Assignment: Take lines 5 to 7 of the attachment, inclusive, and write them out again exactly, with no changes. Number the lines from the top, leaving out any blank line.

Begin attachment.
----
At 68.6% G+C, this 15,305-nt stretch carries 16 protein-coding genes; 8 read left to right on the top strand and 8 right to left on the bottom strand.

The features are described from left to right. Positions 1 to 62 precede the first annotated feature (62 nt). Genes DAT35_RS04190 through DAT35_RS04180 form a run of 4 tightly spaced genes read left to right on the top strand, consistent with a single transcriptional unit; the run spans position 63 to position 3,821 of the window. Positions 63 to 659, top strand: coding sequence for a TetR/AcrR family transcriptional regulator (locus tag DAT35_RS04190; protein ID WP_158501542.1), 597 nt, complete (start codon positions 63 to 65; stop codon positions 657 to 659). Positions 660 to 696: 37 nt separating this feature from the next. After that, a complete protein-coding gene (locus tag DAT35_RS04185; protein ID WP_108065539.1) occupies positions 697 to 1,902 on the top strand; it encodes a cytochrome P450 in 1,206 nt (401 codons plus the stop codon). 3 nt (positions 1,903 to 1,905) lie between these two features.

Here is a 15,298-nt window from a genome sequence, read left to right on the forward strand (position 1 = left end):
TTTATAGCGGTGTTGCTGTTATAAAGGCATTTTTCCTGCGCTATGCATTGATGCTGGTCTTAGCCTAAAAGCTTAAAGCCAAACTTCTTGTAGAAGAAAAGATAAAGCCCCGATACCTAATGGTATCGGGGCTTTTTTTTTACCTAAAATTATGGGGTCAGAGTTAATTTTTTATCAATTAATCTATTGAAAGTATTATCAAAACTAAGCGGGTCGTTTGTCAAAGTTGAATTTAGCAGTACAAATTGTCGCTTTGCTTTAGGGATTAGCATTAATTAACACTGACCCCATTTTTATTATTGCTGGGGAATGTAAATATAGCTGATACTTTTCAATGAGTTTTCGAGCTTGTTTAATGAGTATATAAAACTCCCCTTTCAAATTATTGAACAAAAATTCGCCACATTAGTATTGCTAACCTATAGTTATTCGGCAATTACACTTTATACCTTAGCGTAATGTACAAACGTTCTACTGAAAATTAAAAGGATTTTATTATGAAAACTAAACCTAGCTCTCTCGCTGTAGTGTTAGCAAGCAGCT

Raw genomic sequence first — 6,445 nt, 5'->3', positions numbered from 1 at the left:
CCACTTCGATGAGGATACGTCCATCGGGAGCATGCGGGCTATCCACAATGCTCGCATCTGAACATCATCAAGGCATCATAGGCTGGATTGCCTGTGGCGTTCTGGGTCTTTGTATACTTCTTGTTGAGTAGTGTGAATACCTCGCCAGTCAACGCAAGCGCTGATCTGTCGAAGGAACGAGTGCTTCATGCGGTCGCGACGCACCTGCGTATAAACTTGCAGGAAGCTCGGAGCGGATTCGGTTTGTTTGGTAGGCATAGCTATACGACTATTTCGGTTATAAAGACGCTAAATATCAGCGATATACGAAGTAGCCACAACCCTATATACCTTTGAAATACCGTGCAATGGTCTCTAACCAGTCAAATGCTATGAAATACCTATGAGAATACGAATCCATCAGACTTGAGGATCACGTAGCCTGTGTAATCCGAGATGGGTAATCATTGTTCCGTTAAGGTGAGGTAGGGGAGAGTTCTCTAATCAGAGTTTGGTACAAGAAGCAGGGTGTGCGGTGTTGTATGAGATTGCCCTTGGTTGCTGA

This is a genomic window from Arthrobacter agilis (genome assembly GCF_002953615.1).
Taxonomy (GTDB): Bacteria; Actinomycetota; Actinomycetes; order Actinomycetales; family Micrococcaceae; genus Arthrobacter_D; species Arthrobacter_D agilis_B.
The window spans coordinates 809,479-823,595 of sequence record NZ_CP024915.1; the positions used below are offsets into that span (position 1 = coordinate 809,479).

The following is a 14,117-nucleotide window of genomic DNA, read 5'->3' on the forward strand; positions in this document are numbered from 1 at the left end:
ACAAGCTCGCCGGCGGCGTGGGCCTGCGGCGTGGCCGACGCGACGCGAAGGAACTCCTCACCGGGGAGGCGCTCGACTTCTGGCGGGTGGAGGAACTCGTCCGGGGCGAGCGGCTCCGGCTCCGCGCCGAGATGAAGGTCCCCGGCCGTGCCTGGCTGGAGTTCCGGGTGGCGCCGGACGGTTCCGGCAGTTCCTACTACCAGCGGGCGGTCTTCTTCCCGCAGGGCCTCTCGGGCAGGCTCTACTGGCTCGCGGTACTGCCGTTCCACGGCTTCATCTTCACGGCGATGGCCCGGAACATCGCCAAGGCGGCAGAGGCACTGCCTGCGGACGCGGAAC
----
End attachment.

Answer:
Raw genomic sequence first — 6,445 nt, 5'->3', positions numbered from 1 at the left:
CCACTTCGATGAGGATACGTCCATCGGGAGCATGCGGGCTATCCACAATGCTCGCATCTGAACATCATCAAGGCATCATAGGCTGGATTGCCTGTGGCGTTCTGGGTCTTTGTATACTTCTTGTTGAGTAGTGTGAATACCTCGCCAGTCAACGCAAGCGCTGATCTGTCGAAGGAACGAGTGCTTCATGCGGTCGCGACGCACCTGCGTATAAACTTGCAGGAAGCTCGGAGCGGATTCGGTTTGTTTGGTAGGCATAGCTATACGACTATTTCGGTTATAAAGACGCTAAATATCAGCGATATACGAAGTAGCCACAACCCTATATACCTTTGAAATACCGTGCAATGGTCTCTAACCAGTCAAATGCTATGAAATACCTATGAGAATACGAATCCATCAGACTTGAGGATCACGTAGCCTGTGTAATCCGAGATGGGTAATCATTGTTCCGTTAAGGTGAGGTAGGGGAGAGTTCTCTAATCAGAGTTTGGTACAAGAAGCAGGGTGTGCGGTGTTGTATGAGATTGCCCTTGGTTGCTGA

This is a genomic window from Arthrobacter agilis (genome assembly GCF_002953615.1).